Now, if your religion tells you the world would be fine if other people would quit screwing it up, you’re doing it wrong. If it tells you society is great just like it is, you’re doing it wrong. If it tells you it’s all about you, you’re doing it wrong.
Experience and Practice
The reality of polytheism is rooted in experience – the experience of many Gods. If our culture had a heritage of polytheism, we’d grow up learning who our Gods are, how to interact with Them, and how to know when They speak to us. We don’t have that heritage – we’re trying to rebuild it for future generations. We’re trying to learn to hear the Gods.
How do we learn to hear the Gods? Read. Study. Pray. Meditate. Worship. And above all, listen. There are times the Gods speak to us and we don’t recognize Them because we’re expecting Zeus to speak in thunderbolts. Those thunderbolt experiences can be amazing, but they’re not the only way They communicate with us. Sometimes They speak in soft voices: in signs, in feelings, in dreams and waking visions, and in stray thoughts that might be your own… except you know they’re not.
And that’s a good thing, because big, dramatic, ecstatic experiences are like a drug. Used occasionally they can be helpful. Get addicted to them and your life will change dramatically. Historically, while shamans, mystics, and prophets have done good and necessary work, their lives have been difficult, unpleasant, and frequently, short. Many of them would say it was a fair trade, but be careful what you wish for.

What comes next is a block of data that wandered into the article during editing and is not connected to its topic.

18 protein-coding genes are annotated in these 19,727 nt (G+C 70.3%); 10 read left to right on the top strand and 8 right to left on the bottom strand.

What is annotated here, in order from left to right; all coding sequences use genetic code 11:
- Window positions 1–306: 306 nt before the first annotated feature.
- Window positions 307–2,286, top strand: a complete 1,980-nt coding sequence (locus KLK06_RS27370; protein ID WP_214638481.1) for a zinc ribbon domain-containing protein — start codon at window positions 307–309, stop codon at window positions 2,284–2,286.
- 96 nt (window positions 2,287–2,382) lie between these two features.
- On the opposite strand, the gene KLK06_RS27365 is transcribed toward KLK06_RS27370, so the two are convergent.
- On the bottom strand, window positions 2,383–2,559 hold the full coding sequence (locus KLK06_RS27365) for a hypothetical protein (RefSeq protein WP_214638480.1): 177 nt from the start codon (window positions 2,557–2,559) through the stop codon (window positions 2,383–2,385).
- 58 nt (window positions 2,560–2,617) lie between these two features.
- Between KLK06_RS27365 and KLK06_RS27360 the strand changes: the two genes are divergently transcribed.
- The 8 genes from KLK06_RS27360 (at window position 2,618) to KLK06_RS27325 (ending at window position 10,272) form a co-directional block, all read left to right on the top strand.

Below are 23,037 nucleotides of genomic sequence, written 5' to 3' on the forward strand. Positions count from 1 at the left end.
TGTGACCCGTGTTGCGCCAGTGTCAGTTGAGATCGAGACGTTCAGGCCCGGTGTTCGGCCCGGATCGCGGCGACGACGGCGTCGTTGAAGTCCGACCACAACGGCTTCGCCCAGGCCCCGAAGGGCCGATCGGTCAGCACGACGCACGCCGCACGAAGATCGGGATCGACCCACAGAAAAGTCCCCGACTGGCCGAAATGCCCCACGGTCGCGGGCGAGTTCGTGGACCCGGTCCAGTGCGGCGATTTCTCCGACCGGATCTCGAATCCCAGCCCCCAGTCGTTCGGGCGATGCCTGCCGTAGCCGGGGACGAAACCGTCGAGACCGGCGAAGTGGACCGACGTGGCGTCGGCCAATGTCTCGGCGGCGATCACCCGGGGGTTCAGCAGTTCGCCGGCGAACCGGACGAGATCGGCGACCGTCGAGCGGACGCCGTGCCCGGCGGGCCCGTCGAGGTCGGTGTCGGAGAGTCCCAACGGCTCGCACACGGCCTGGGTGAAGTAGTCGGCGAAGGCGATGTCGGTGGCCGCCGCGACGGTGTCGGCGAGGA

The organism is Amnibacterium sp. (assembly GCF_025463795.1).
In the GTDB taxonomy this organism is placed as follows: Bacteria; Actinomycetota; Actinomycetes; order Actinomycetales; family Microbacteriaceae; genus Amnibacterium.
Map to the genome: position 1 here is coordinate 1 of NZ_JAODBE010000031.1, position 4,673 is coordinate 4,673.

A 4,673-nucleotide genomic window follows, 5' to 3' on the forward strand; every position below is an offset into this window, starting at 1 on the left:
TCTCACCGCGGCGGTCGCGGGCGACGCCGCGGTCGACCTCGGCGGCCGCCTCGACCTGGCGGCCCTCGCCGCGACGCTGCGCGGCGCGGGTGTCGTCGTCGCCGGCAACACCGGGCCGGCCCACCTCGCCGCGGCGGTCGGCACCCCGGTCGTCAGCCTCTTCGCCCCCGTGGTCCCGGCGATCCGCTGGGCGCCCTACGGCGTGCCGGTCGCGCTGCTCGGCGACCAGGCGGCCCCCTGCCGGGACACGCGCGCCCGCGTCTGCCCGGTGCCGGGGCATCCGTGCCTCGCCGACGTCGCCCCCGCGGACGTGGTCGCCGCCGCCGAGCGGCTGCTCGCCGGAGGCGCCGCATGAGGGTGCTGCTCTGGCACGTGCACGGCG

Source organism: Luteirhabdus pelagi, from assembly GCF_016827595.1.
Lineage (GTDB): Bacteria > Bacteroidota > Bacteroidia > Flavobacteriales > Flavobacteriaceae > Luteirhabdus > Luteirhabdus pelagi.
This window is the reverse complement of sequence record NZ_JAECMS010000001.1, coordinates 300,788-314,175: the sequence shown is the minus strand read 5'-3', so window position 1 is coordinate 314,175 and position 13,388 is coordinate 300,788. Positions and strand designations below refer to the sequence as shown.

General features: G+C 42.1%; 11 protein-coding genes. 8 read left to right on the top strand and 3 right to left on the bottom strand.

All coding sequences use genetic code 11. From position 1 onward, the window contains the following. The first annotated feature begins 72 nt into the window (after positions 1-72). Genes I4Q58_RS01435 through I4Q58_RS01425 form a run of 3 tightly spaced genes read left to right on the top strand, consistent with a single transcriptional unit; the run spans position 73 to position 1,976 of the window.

Besides, while ecstasy is good, a religion that constantly searches for ecstasy is just as misguided as a religion that constantly prepares for what comes after death. Both minimize the beauty, wonder and joy of this life and this world.
And if you do these things and the Gods don’t speak to you? Then read, study, pray, meditate, worship and listen anyway. You’ll be more informed, more relaxed, more confident, more committed and more reverent – those are all good things, whether or not you hear directly from Them. And you never know when a deity will decide you’re needed to help with Their work.
Wondering “am I doing it right?” is a good thing. It’s a sign you’re taking your religion seriously. Make sure you understand what kind of confirmation you’re looking for and whether you’re likely to get it. Keep practicing. Then stop and reflect every so often – see how far you’ve come. You may be surprised just how right you’ve been doing it all along.